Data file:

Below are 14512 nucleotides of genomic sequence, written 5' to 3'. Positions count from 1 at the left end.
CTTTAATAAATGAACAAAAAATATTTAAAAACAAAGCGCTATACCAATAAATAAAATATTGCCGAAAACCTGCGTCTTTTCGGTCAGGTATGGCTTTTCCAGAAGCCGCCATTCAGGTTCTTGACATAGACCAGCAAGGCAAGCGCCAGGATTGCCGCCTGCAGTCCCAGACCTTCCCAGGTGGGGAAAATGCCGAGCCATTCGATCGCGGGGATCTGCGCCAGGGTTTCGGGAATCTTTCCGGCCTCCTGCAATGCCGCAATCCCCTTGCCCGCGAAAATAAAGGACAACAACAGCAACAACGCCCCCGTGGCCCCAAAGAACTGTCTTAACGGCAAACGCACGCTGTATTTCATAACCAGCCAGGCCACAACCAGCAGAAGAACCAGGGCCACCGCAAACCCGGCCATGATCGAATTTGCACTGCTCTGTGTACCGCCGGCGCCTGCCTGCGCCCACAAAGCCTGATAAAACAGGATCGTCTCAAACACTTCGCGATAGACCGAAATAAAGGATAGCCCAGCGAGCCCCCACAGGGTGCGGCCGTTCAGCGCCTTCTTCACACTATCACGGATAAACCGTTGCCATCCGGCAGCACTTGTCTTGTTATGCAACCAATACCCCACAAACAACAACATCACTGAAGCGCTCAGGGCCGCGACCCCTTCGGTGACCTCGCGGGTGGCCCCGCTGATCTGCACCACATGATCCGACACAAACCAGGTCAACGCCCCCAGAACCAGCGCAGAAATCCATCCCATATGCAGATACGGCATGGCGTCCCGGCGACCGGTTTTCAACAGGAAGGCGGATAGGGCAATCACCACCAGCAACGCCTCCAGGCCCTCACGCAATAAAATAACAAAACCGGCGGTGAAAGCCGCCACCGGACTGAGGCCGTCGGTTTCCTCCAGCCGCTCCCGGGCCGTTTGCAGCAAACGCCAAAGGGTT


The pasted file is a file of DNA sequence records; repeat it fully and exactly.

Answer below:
Below are 14512 nucleotides of genomic sequence, written 5' to 3'. Positions count from 1 at the left end.
CTTTAATAAATGAACAAAAAATATTTAAAAACAAAGCGCTATACCAATAAATAAAATATTGCCGAAAACCTGCGTCTTTTCGGTCAGGTATGGCTTTTCCAGAAGCCGCCATTCAGGTTCTTGACATAGACCAGCAAGGCAAGCGCCAGGATTGCCGCCTGCAGTCCCAGACCTTCCCAGGTGGGGAAAATGCCGAGCCATTCGATCGCGGGGATCTGCGCCAGGGTTTCGGGAATCTTTCCGGCCTCCTGCAATGCCGCAATCCCCTTGCCCGCGAAAATAAAGGACAACAACAGCAACAACGCCCCCGTGGCCCCAAAGAACTGTCTTAACGGCAAACGCACGCTGTATTTCATAACCAGCCAGGCCACAACCAGCAGAAGAACCAGGGCCACCGCAAACCCGGCCATGATCGAATTTGCACTGCTCTGTGTACCGCCGGCGCCTGCCTGCGCCCACAAAGCCTGATAAAACAGGATCGTCTCAAACACTTCGCGATAGACCGAAATAAAGGATAGCCCAGCGAGCCCCCACAGGGTGCGGCCGTTCAGCGCCTTCTTCACACTATCACGGATAAACCGTTGCCATCCGGCAGCACTTGTCTTGTTATGCAACCAATACCCCACAAACAACAACATCACTGAAGCGCTCAGGGCCGCGACCCCTTCGGTGACCTCGCGGGTGGCCCCGCTGATCTGCACCACATGATCCGACACAAACCAGGTCAACGCCCCCAGAACCAGCGCAGAAATCCATCCCATATGCAGATACGGCATGGCGTCCCGGCGACCGGTTTTCAACAGGAAGGCGGATAGGGCAATCACCACCAGCAACGCCTCCAGGCCCTCACGCAATAAAATAACAAAACCGGCGGTGAAAGCCGCCACCGGACTGAGGCCGTCGGTTTCCTCCAGCCGCTCCCGGGCCGTTTGCAGCAAACGCCAAAGGGTT